Furthermore, the belief that cycling is a sport reserved only and for a very specific population hinders potential participation by those who could benefit from cycling.
According to van den Bergh, the more cycling is presented as a sport for one particular audience, the more discouraged potential cyclists become. Why participate in a sport that you cannot envision yourself doing? Especially if physically, you do not represent the ideal?
Through projects such as Miles of Smiles (think Faces of New York) and Cycling With Virtual Summit that present a realistic rather than idealized depiction of cyclists, van den Bergh uses media to advocate for those cyclists who remain unseen and largely ignored.
In fact, van den Bergh’s gender and condition helped compel her to share her story. A type 1 diabetic, she was featured on the cover of Adventure Cyclist Magazine during a 1,000 mile bike trip she and her partner, Erik Douds, embarked on in 2019.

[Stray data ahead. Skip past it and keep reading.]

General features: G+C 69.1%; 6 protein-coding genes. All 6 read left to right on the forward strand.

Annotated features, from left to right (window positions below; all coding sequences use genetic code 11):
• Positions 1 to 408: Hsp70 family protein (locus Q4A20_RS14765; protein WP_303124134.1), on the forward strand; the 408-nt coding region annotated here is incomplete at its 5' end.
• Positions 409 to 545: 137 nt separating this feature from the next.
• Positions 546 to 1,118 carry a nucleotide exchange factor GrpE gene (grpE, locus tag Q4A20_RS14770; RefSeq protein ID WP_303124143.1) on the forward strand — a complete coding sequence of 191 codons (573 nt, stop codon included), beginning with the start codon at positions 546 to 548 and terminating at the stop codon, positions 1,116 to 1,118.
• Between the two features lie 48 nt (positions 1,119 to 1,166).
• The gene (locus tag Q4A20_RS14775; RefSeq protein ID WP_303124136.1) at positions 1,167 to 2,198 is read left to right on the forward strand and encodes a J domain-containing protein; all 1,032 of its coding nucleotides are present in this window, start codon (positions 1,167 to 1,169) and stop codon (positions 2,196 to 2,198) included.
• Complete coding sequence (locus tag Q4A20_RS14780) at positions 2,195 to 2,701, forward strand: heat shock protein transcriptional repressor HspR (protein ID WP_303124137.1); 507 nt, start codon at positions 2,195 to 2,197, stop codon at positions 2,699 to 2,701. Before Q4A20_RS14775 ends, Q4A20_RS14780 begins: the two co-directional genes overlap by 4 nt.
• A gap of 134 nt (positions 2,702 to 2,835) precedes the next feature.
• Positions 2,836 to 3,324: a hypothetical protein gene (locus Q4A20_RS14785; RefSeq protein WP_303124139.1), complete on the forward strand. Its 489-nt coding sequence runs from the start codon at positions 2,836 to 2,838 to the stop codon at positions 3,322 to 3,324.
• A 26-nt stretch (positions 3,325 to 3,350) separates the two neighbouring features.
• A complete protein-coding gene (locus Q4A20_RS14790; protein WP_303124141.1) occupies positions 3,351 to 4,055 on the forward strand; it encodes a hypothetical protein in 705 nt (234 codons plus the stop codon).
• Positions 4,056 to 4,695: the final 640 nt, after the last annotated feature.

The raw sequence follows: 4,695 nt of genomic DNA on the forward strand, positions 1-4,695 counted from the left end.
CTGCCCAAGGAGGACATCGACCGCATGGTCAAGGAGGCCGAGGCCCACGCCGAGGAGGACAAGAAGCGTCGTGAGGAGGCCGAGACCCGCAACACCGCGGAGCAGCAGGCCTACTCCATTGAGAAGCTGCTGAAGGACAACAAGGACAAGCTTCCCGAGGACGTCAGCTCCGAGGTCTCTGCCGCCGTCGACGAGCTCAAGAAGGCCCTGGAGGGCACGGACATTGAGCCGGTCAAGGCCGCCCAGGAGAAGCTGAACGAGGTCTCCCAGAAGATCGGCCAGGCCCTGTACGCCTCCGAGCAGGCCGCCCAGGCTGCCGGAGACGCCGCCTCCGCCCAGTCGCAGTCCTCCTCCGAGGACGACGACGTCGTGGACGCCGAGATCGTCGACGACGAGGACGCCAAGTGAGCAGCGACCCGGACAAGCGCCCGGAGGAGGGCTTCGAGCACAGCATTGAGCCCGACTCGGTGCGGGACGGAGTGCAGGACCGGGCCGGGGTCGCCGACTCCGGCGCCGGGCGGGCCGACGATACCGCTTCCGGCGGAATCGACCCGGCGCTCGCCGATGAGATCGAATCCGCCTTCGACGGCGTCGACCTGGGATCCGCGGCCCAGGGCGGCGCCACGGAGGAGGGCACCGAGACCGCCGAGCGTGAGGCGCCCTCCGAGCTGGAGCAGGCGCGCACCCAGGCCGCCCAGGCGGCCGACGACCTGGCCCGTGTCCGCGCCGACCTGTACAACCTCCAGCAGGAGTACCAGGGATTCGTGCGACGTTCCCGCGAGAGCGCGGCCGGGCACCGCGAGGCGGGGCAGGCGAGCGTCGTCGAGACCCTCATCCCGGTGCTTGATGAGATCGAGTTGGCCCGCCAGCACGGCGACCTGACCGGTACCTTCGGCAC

The story garnered attention from T1Ds around the world because the unconventional cover showed her injecting herself with insulin before hopping on borrowed Surly.
The importance of the cover and its imagery, she maintains, is that it demonstrated her disease could not completely prevent someone from experiencing spontaneity and adventure.
Furthermore, it depicted a cyclist who did not resemble someone who just stepped off the Tour de France peloton. Instead, she was relatable. She didn’t have to have a certain body type, equipment, or expensive bike to enjoy bike touring across the country.
Cycling With Virtual Summit
A Virtual Summit for Everyone
A storyteller and writer, van den Bergh understands the power of personal, passionate and participatory narrative.
Origin stories are important. Her love of cycling and adventure began as a teenager when her late mother signed her up for an organization called Teen Treks.
“I was immediately hooked to the freedom the bicycle brings and the idea that we can travel ridiculous distances using just the power of our legs. It’s something that hadn’t occurred to me before,” she said.